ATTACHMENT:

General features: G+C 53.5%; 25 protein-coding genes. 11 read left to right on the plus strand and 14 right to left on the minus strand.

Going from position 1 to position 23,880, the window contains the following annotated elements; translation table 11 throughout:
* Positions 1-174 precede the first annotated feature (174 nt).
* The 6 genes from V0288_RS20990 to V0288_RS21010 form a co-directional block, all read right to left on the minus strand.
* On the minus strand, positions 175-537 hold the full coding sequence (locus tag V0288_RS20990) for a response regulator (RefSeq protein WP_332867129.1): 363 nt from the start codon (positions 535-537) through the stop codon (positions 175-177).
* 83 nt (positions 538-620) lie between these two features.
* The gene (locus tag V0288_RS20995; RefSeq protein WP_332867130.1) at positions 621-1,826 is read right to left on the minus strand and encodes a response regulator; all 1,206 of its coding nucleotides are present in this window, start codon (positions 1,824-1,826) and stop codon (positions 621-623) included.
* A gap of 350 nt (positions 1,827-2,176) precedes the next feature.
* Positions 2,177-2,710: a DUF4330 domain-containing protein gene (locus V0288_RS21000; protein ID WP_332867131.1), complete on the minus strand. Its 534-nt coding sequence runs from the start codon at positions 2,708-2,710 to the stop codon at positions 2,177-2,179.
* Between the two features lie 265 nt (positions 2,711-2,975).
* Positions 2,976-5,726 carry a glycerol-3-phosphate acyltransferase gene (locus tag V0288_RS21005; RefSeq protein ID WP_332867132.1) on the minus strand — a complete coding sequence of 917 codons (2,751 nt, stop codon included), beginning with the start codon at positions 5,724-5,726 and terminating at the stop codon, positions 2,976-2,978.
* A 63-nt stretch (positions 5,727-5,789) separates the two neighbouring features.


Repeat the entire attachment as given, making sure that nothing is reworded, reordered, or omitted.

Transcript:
General features: G+C 53.5%; 25 protein-coding genes. 11 read left to right on the plus strand and 14 right to left on the minus strand.

Going from position 1 to position 23,880, the window contains the following annotated elements; translation table 11 throughout:
* Positions 1-174 precede the first annotated feature (174 nt).
* The 6 genes from V0288_RS20990 to V0288_RS21010 form a co-directional block, all read right to left on the minus strand.
* On the minus strand, positions 175-537 hold the full coding sequence (locus tag V0288_RS20990) for a response regulator (RefSeq protein WP_332867129.1): 363 nt from the start codon (positions 535-537) through the stop codon (positions 175-177).
* 83 nt (positions 538-620) lie between these two features.
* The gene (locus tag V0288_RS20995; RefSeq protein WP_332867130.1) at positions 621-1,826 is read right to left on the minus strand and encodes a response regulator; all 1,206 of its coding nucleotides are present in this window, start codon (positions 1,824-1,826) and stop codon (positions 621-623) included.
* A gap of 350 nt (positions 1,827-2,176) precedes the next feature.
* Positions 2,177-2,710: a DUF4330 domain-containing protein gene (locus V0288_RS21000; protein ID WP_332867131.1), complete on the minus strand. Its 534-nt coding sequence runs from the start codon at positions 2,708-2,710 to the stop codon at positions 2,177-2,179.
* Between the two features lie 265 nt (positions 2,711-2,975).
* Positions 2,976-5,726 carry a glycerol-3-phosphate acyltransferase gene (locus tag V0288_RS21005; RefSeq protein ID WP_332867132.1) on the minus strand — a complete coding sequence of 917 codons (2,751 nt, stop codon included), beginning with the start codon at positions 5,724-5,726 and terminating at the stop codon, positions 2,976-2,978.
* A 63-nt stretch (positions 5,727-5,789) separates the two neighbouring features.